With the Urbana Fire Division’s newest ambulance closing in on 10 years of service, City Council in February decided it was time to upgrade the three-squad fleet and approved spending Capital Improvement-Police & Fire Tax Levy Fund dollars on a 2017 Freightliner chassis outfitted with a Horton custom-built ambulance.
Since putting the squad into service on Nov. 3, the UFD has wasted little time breaking in the $249,275.88 investment.
“It’s probably been on over 200 calls already,” Chief Mark Keller said. “It’s actually done a pretty good job so far. We are very happy with it.”
Referred to by the division as Medic 1, the unit provides emergency personnel with access to modern equipment not available in the city’s other two squads – Medic 2 (a 2007 International chassis/Horton ambulance) and Medic 3 (a 2001 International chassis/Horton ambulance).
Keller said a committee consisting of two captains (Jerry Kirk and Jason Croker) and two firefighter/paramedics (Barry Wolf and Chad Countryman) were put in charge of deciding the specifications of the new unit. Two of the most notable improvements on the squad, he said, involve the windows and the operating system.
“The windows we can set up as privacy windows where we can fog them out,” Keller said. “A lot of times we do 12-lead EKGs or we have to expose a patient. It’s difficult to do these when there are windows right there that people can look through to see what is going on. Now, no one can see in if we set it that way. It’s a big plus.”
Keller added the squad also contains a state-of-the-art computer system that does everything but drive Medic 1.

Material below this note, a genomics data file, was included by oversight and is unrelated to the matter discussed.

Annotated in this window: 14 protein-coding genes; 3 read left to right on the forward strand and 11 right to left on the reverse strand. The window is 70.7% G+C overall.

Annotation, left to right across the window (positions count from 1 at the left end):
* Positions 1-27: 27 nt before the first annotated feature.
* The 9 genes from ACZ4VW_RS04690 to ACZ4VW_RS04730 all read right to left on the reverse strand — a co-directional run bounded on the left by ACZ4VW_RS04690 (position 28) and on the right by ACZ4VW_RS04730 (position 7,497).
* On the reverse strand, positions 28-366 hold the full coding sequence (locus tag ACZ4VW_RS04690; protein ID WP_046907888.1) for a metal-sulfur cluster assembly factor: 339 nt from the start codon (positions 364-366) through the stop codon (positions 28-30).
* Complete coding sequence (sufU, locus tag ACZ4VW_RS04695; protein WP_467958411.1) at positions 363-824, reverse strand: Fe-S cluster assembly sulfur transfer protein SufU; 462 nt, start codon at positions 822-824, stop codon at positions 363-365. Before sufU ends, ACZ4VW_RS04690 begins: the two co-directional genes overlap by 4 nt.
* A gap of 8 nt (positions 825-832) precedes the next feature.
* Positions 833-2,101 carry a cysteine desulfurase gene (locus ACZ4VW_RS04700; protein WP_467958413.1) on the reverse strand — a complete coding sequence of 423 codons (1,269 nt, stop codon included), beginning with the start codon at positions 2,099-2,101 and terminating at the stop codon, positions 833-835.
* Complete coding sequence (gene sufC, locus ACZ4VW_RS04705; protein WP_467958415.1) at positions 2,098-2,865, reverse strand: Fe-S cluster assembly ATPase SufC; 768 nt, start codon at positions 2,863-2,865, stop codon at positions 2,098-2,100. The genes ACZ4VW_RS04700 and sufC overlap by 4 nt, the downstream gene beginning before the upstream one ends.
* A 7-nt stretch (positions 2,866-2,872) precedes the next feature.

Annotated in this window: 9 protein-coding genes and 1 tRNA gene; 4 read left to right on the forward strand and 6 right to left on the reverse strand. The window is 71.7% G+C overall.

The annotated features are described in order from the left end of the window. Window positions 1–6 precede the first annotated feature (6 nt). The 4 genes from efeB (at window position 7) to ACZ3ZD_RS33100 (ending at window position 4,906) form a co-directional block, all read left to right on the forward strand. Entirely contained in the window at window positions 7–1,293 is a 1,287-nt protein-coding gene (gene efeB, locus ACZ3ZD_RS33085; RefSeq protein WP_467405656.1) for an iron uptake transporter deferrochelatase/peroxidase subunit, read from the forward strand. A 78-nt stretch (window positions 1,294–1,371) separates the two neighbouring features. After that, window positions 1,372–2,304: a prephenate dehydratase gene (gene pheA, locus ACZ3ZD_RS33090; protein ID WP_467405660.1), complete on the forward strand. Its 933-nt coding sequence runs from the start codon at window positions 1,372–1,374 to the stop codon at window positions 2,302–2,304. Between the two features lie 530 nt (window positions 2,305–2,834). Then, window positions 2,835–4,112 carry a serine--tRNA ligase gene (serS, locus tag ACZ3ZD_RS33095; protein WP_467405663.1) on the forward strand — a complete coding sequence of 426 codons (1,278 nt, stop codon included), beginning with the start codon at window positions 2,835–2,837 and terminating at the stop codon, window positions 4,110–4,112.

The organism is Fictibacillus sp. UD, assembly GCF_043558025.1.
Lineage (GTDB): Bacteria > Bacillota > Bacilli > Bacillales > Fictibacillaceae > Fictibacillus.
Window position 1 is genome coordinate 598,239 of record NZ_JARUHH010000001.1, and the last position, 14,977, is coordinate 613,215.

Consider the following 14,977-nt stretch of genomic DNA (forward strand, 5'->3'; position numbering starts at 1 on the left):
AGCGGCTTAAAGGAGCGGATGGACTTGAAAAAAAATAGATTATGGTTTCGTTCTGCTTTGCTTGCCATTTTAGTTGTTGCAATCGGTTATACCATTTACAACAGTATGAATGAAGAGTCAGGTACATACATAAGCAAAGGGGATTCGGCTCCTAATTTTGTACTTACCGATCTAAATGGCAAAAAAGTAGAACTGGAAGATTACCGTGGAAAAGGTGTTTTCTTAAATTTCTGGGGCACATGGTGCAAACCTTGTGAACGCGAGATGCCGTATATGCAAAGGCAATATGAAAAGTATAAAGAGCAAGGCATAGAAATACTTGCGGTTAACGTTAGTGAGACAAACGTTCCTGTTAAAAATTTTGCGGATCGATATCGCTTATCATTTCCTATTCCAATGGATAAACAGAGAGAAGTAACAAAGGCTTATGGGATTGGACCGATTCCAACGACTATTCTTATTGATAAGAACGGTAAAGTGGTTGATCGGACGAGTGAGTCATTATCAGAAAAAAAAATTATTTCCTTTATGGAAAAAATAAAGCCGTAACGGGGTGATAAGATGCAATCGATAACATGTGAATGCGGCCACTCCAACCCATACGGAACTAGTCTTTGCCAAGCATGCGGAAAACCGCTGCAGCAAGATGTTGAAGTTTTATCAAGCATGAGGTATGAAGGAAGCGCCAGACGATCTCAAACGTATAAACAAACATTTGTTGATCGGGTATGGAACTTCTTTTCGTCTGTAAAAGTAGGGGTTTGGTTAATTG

“Basically, the entire time it’s watching to see how things are going to make sure the vehicle is doing what it’s suppose to do,” he said. “That’s a good thing.”
If a problem does arise with the system, instead of driving to the Horton facility in Grove City or waiting for a technician to arrive, Horton is able to email the UFD a file that can be copied to a thumb drive and plugged into the unit for a quick fix.
As for the city’s relationship with Horton Emergency Vehicles, Keller said there is a reason the UFD prefers them over others – quality.
“We don’t buy ambulances that are on the shelf or that kind of thing,” he said. “Horton builds custom ambulances. The reason we’ve been loyal to them is because they have always been a very superior product for us with very little issues.
“You may spend a little more money in the beginning, but it saves a lot in the mechanical part of it on the backside,” Keller added.
New life for old squad, plans for Medic 2
When Medic 1 was put into service earlier this month, the city’s oldest ambulance – a 1997 International Chassis/Horton ambulance – was removed from the rotation.
Instead of selling the vehicle, the UFD decided to commission it as a rehab unit.
Along with being used to rush extra air tanks and refreshments to emergency personnel in need, Keller added, “Either one of us (UFD or Box 13) could take it out to a fire scene or a long-term incident to help keep everyone either warm, dry or cool.”
Keller said instead of purchasing a new ambulance in five years or so, the plan is for Medic 2 to be rechassised.
“We plan to put the current box on a new chassis and save around 30 percent on the cost of a new unit,” he said. “We’ve got right around $50,000 in maintenance costs on that unit (to date), and 95 percent of it involves the chassis.
“We are well aware of the budget constraints that we have, and we are trying to make every dollar count. We want to try to save as much money as possible but still have viable units,” Keller added.
Joshua Keeran may be reached at 937-508-2304 or on Twitter @UDCKeeran.